2018-02-15 / Opinions

Watch out, Americans – heart attacks are lurking

By LORAN SMITH
columnist

If you have made observations about life, you are likely to have noted that there seems to be no perfect formula for longevity. Some of those rural folk who have made it to ripe old ages seem to have gotten there by eating a lot of vegetables.

If you choose to eat a lot of fruits and vegetables, someone will warn you that such a diet will make your blood sugar levels get out of hand. I can remember when bacon was supposed to be bad for you. Now some are saying it is okay. A little fat won’t hurt you. It is the same with hamburgers.

All that sounds good to me. With a farm background, I am a bacon advocate when it comes to breakfast. Nothing like a hamburger to make your day.

I can remember being on mainland China for about ten days in the late seventies, wondering what I was eating at meal time. The Chinese style at that time was that you sat down at a big table with a Lazy Susan laden with small bowls of an assortment of foods. Someone would take a bite from one of the dishes and announce that “ this tastes like chicken.” Immediately, a half-dozen forks would jab at that particular dish. (The most adventuresome traveler in my group could not manage chopsticks).

What early travelers to China could not get out of their thought process was the long held view that you might be partaking of something that once walked around on four legs. Not likely, but the thought was always there.

I suppose the importance of good genes is what “it’s cracked up to be.” I had a good friend who was consistent about choosing the best diet for health reasons. No alcohol. Veggies, fruits, and nuts. Everything in moderation and plenty of exercise – golf at least three times a week. That most of us would agree would be the best possible way to good health and a long life. He died in his late fifties from a brain tumor.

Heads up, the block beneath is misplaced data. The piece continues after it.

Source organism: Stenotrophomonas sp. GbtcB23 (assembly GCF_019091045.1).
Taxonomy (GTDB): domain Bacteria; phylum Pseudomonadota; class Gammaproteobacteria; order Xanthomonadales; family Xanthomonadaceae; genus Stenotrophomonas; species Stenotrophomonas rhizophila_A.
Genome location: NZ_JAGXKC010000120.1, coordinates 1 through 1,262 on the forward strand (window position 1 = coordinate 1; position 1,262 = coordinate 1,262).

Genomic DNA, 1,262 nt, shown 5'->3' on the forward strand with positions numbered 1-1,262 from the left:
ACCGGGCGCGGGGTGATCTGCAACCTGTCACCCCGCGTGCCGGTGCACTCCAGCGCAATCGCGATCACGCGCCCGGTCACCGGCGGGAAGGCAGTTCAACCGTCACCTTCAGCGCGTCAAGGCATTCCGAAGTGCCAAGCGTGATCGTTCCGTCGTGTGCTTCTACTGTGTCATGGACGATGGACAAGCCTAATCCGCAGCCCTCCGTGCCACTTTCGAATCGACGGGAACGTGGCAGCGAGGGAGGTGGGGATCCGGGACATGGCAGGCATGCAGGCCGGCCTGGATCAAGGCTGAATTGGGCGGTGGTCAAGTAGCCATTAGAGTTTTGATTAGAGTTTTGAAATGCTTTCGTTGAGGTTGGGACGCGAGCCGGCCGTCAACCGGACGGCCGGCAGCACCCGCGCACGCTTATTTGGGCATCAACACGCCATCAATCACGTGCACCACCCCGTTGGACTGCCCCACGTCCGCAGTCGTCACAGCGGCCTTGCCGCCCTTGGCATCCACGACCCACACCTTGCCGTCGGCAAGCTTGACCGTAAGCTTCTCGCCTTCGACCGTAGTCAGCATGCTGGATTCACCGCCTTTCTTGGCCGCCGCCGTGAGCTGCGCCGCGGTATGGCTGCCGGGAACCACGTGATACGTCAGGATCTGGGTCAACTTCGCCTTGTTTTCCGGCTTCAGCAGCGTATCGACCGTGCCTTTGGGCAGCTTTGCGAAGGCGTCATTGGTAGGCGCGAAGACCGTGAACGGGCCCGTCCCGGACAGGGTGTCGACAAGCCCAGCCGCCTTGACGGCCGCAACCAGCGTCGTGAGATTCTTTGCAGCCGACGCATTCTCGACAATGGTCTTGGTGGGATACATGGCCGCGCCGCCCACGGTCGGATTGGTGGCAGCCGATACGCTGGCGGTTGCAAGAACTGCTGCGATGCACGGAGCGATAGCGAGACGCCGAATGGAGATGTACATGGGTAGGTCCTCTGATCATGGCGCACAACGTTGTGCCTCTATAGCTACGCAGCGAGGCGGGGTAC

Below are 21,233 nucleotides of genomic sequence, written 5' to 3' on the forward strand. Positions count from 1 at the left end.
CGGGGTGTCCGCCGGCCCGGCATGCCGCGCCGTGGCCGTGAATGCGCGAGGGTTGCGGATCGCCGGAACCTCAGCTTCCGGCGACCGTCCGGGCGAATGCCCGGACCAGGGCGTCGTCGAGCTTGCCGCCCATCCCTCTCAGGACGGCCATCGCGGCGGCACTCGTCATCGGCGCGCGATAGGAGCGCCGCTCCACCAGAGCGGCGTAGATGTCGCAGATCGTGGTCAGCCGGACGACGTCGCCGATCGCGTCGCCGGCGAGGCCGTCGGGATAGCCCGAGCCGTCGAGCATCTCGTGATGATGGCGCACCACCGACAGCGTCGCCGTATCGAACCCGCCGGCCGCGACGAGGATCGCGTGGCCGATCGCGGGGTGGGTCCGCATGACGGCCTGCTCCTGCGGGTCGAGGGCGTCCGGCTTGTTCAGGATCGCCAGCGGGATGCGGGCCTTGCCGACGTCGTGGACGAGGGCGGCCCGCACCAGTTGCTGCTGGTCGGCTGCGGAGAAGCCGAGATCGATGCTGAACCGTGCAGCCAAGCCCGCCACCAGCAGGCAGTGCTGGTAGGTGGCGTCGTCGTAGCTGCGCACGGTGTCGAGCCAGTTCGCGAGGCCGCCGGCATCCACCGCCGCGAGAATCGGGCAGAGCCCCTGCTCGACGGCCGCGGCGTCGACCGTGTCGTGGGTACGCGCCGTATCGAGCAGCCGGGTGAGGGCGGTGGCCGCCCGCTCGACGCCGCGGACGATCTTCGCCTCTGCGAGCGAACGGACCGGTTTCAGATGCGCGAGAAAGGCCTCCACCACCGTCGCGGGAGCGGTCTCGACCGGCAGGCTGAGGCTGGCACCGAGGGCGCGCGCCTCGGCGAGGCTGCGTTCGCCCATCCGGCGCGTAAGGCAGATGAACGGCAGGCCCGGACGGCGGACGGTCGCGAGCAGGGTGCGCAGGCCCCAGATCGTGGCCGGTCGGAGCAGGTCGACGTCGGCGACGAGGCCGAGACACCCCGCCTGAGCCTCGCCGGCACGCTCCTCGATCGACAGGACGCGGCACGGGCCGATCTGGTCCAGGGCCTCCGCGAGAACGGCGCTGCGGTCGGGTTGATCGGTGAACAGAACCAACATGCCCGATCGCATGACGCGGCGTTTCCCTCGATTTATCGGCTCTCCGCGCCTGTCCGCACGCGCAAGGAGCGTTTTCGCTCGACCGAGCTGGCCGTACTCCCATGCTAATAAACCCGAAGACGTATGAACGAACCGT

My parents lived into their nineties, my mother made it to 99. They ate greens and vegetables, but also fried foods. Streak of lean, fried chicken, and very sweet tea were often staples at mealtime.

Breakfast often consisted of biscuits, sugar cane syrup mixed with butter. Certainly not anything that a health food expert would promote as a diet that should make you live longer. There was no dark chocolate, red wine, fish oil, whole grains, almonds, kale, and green tea at our kitchen table. Those choices would have sent us into bankruptcy. We had to grow what we ate.

Of course, we all know that that heart disease is our biggest enemy and a non-fat diet is obviously recommended. While I cannot attribute the following to any source, it is quite illuminating. It begins with this disclaimer. “For those of you who watch what you eat, here’s the word on nutrition and health. It’s a relief to know that after all those conflicting nutritional studies that:”

The Japanese eat very little fat and suffer fewer heart attacks than Americans.

The Mexicans eat a lot of fat and suffer fewer heart attacks than Americans.

The Chinese drink very little red wine and suffer fewer heart attacks than Americans.

The Italians drink a lot of red wine and suffer fewer heart attacks than Americans.

The Germans drink a lot of beer and eat lots of sausages and fats and suffer fewer heart attacks than Americans.

Naturally, after taking all that in, there is this conclusion: Eat and drink whatever you like.

Apparently, speaking English is what kills you.

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